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Chapter 1 Chapter 1
The First Administration: 1901-1904
The epigraphs at the head of every chapter are by "Mr. Dooley," Theodore Roosevelt's favorite social commentator.
The Shadow of the Crown
I see that Tiddy, Prisidint Tiddy-here's his health-is th' youngest prisidint we've iver had, an' some iv th' pa-apers ar-re wondherin' whether he's old enough f'r th' raysponsibilities iv' th' office.
On the morning after McKinley's interment, Friday, 20 September 1901, a stocky figure in a frock coat sprang up the front steps of the White House. A policeman, recognizing the new President of the United States, jerked to attention, but Roosevelt, trailed by Commander Cowles, was already on his way into the vestibule. Nodding at a pair of attaches, he hurried into the elevator and rose to the second floor. His rapid footsteps sought out the executive office over the East Room. Within seconds of arrival he was leaning back in McKinley's chair, dictating letters to William Loeb. He looked as if he had sat there for years. It was, a veteran observer marveled, "quite the strangest introduction of a Chief Magistrate . . . in our national history."
As the President worked, squads of cleaners, painters, and varnishers hastened to refurbish the private apartments down the hall. He sent word that he and Mrs. Roosevelt would occupy the sunny riverview suite on the south corner. Not for them the northern exposure favored by their predecessors, with its cold white light and panorama of countless chimney pots.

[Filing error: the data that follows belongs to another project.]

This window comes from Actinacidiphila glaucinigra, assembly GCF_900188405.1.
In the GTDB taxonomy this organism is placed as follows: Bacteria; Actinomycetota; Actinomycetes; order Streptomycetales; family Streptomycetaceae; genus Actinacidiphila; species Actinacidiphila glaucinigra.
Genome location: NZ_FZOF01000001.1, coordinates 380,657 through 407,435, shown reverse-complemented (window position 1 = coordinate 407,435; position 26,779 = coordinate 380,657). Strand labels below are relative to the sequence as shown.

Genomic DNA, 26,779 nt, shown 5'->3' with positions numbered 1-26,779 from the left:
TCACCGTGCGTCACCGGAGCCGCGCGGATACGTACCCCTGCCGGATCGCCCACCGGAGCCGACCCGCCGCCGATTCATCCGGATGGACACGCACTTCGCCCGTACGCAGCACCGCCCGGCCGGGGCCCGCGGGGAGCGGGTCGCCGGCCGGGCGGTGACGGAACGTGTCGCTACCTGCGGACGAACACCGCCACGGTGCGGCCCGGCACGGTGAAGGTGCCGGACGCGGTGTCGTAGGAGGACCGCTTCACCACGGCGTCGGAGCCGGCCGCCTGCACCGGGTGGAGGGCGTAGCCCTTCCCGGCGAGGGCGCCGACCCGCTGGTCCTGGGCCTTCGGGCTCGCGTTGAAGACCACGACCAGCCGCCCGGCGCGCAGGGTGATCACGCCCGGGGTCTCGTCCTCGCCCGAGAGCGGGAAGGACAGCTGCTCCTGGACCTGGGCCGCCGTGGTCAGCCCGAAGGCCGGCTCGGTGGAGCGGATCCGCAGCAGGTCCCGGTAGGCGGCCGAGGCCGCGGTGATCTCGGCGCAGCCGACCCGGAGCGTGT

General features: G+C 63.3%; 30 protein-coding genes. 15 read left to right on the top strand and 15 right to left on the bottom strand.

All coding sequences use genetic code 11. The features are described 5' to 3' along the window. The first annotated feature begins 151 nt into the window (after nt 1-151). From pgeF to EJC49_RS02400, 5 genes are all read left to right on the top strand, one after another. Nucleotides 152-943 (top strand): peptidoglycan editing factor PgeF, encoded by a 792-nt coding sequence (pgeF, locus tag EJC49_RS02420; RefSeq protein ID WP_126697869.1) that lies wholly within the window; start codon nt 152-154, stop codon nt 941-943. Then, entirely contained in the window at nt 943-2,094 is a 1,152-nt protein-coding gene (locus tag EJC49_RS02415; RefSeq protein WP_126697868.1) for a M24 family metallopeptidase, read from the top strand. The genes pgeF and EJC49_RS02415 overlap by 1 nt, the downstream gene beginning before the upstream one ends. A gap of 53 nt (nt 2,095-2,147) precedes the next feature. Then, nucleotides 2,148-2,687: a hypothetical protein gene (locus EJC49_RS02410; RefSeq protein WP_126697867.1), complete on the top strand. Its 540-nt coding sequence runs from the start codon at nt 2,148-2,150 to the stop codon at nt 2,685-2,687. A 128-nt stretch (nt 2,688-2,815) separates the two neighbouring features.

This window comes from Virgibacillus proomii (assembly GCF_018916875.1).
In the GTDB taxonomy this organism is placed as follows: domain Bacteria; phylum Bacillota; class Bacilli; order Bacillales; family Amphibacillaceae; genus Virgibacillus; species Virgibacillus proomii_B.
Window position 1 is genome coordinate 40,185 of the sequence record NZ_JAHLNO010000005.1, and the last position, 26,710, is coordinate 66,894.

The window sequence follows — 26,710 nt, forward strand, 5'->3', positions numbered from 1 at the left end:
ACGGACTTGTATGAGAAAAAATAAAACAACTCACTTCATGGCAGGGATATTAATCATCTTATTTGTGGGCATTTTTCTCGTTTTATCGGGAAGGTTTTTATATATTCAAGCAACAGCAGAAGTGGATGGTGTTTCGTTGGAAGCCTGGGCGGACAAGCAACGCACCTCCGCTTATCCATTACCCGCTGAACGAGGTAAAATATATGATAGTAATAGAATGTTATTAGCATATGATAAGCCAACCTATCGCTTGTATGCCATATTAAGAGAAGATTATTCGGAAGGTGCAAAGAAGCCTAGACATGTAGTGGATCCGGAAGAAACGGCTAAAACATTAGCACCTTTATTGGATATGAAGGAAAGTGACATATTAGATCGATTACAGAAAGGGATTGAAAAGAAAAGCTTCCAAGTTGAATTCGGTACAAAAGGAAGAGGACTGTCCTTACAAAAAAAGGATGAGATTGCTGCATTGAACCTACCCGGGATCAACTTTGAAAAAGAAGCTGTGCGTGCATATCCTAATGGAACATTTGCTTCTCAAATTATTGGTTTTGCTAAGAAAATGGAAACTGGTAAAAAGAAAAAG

A pall of death and invalidism hung over the fusty building. Roosevelt decided to remain at his brother-in-law's house until after the weekend. It was as if he wanted the White House to ventilate itself of the sad fragrance of the nineteenth century. Edith and the children would breeze in soon enough, bringing what he called "the Oyster Bay atmosphere."
At eleven o'clock he held his first Cabinet meeting. There was a moment of strangeness when he took his place at the head of McKinley's table. Ghostly responsibility sat on his shoulders. "A very heavy weight," James Wilson mused, "for anyone so young as he is."
But the President was not looking for sympathy. "I need your advice and counsel," he said. He also needed their resignations, but for legal reasons only. Every man must accept reappointment. "I cannot accept a declination."
This assertion of authority went unchallenged. Relaxing, Roosevelt asked for briefings on every department of the Administration. His officers complied in order of seniority. He interrupted them often with questions, and they were astonished by the rapidity with which he embraced and sorted information. His curiosity and apparent lack of guile charmed them.
The President's hunger for intelligence did not diminish as the day wore on. He demanded naval-construction statistics and tariff-reciprocity guidelines and a timetable for the independence of Cuba, and got two visiting Senators to tell him more than they wanted to about the inner workings of Congress. In the late afternoon, he summoned the heads of Washington's three press agencies.
"This being my first day in the White House as President of the United States," Roosevelt said ingratiatingly, "I desired to have a little talk with you gentlemen who are responsible for the collection and dissemination of the news."